Thursday, April 4, 2013

After 3 Months, Are the French Finished in Mali?

Rumors are flying in Mali that the French are ready to begin the withdrawal of their troops after months of clashes with the Jihadist rebels in northern Mali in an attempt to take back major cities that have fallen to the rebels throughout the civil war. French President François Hollande has announced a tactical plan and schedule for French withdrawal from Mali is in the works. The main goal, claimed by the French, is to train the Malian army and then hand back control of the “peace enforcement” back to the Army. However, many are starting to express concerns over how the Jihadist groups of the north pushed over the borders of Algeria by the French army will begin to return to the Tuareg territory once the Malian army is fully in control of patrolling the borders; The city of Timbuktu, reclaimed early by the French, has been experiencing increased chaos in the past few days as small, radical rebels demonstrate their longevity and determination in the fight through small-scale but deadly attacks on the city. Chad has additionally increased its military presence in Mali to aid the French and Malian armies in the retaking of the north.

A French soldier in Timbuktu, Mali.
The Malian civil war has further drawn the attention of additional international actors in the past few months. The UN is pledging assistance for the Malian government by offering to send UN Peace Keepers to the region. The UN has also condemned the use of violence against the civilian population in the Tuareg north by a fragmented Malian army. The U.S. recently sent U.S. Congressmen into the war-torn nation to make observations and determine where and when the U.S. could input aid to the fight.
The international community is putting their full backing towards the Malian army and the former government to re-establish stability over the nation; yet, even if the French and Malian armies are successful at removing the terrorist threat from the country as the West encourages, they have not yet addressed the issue of the underlying ethnic tensions in the nation that led to the initial clashes, failure of communication, and the fall of the country into the hands of a military coup and rebel terrorist groups. The French have placed little attention on the issues stemming between the Malian majority groups and the Tuareg ethnic group. The U.S. is undoubtedly interested in Mali due to the comparisons of Mali’s disruption by the underground terrorist organization, al-Qaeda in the Islamic Maghreb, to that of the issues we’ve fought for years in Afghanistan.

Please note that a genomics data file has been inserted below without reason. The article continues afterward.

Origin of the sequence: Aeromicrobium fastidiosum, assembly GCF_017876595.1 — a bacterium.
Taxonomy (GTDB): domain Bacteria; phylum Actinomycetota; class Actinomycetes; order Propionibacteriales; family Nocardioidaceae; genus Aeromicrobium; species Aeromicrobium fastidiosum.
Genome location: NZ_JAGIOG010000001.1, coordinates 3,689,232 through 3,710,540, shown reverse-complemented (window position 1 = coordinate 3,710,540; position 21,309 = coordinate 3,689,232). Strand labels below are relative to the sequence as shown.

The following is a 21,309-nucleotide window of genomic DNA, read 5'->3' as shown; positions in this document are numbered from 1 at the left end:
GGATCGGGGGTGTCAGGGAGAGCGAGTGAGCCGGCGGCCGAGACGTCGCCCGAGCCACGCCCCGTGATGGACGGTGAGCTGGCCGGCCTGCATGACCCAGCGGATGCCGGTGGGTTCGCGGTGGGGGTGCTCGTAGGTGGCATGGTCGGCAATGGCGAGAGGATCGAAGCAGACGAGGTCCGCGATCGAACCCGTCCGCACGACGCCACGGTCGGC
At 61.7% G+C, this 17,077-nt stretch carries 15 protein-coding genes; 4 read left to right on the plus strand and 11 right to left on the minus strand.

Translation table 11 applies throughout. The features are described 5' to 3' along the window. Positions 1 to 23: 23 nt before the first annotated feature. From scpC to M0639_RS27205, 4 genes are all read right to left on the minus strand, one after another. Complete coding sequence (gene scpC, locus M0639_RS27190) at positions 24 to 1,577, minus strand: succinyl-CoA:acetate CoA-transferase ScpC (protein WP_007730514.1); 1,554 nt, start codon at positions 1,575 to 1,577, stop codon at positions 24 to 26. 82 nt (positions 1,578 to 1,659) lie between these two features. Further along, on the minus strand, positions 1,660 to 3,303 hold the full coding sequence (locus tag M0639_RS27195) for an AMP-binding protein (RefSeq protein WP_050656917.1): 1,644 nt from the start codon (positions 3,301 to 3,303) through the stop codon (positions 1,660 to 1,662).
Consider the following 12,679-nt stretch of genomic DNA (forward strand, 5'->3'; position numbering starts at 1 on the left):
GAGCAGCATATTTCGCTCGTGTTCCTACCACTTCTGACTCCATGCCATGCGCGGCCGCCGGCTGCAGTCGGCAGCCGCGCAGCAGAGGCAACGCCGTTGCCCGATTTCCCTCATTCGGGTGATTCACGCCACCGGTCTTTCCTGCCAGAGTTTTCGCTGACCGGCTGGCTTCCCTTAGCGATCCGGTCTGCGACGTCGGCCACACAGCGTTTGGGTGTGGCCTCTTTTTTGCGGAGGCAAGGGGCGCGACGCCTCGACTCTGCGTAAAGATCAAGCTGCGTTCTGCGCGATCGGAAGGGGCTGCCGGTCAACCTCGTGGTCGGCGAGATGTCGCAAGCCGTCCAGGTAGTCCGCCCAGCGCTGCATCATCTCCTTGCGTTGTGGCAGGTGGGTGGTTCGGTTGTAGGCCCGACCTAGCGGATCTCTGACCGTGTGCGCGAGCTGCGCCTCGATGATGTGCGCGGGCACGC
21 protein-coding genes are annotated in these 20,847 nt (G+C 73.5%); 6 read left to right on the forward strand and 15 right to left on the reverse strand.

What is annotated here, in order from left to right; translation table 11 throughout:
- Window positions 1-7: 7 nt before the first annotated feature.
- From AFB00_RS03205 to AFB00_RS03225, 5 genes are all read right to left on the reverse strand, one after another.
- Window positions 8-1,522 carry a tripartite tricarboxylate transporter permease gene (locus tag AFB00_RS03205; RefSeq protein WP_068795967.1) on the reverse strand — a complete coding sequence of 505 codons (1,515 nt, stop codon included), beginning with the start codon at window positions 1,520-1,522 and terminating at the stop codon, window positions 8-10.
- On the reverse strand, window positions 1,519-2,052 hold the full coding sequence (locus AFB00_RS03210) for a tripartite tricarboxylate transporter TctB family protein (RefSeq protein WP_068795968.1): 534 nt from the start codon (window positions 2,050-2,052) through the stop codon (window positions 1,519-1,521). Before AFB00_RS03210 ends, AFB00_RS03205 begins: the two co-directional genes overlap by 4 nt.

Reports of civil rights abuses by the Malian army against Tuareg citizens in the northern cities have re-incited the public expression of feelings of discrimination and frustration in the Tuareg people. Al-Jazeera notes that the Tuareg people are still expressing their desire for an independent ethnic state; many Tuaregs claim this is the only way they see to reach peace. The focus on removing al-Qaeda in the Islamic Maghreb from the country has distracted many international observers from the underlying tensions that are increasingly building again. These disputes over access to land and resources will continue to plague Mali and the state long after the Jihadist groups are removed from Mali and the West has long gone home.

Vall, Mohamed. "Bracing for Chaos in Northern Mali." Al Jazeera. Al Jazeera, 1 Apr. 2013. Web. 04 Apr. 2013.
Crumley, Bruce. "Jihadi Strike in Timbuktu Reflects Altered Terrorism Threat in Mali." Time World. Time, 1 Apr. 2013. Web. 04 Apr. 2013.
Ahmed, Baba. "US Senators McCain, Whitehouse Visit Mali." Yahoo! News. Yahoo!, 02 Apr. 2013. Web. 04 Apr. 2013.
"Mali's Ethnic Tuareg Accuse Army of Abuse." Al Jazeera. Al Jazeera, 2 Apr. 2013. Web. 04 Apr. 2013.


  1. Withdrawal by the French seems eminent, however the underlying problems have not been corrected. Whenever the French decide to leave, I think that Mali will fall back into conflict. The difference then would be that the Malian government won't have military aid.

    The withdrawal plan needs to include a sustainment plan that outlines how the Malian forces should continue to improve their forces in order to retain stability. The jihadists are being smart in leaving Mali and waiting it out until international forces leave, then they'll be able to return and continue their fight.

  2. Aside from the fact that this sounds, somewhat ironically, like the French's version of Iraq pullout problems, I think it's funny that the U.S. sent Congressmen to "observe" a war torn region to assess the tactical situation. I did a brief Google search, and I didn't unearth their findings/"tactical suggestions". Is there any reason to believe their visit would yield sound recommendations to the President/pertinent decision makers?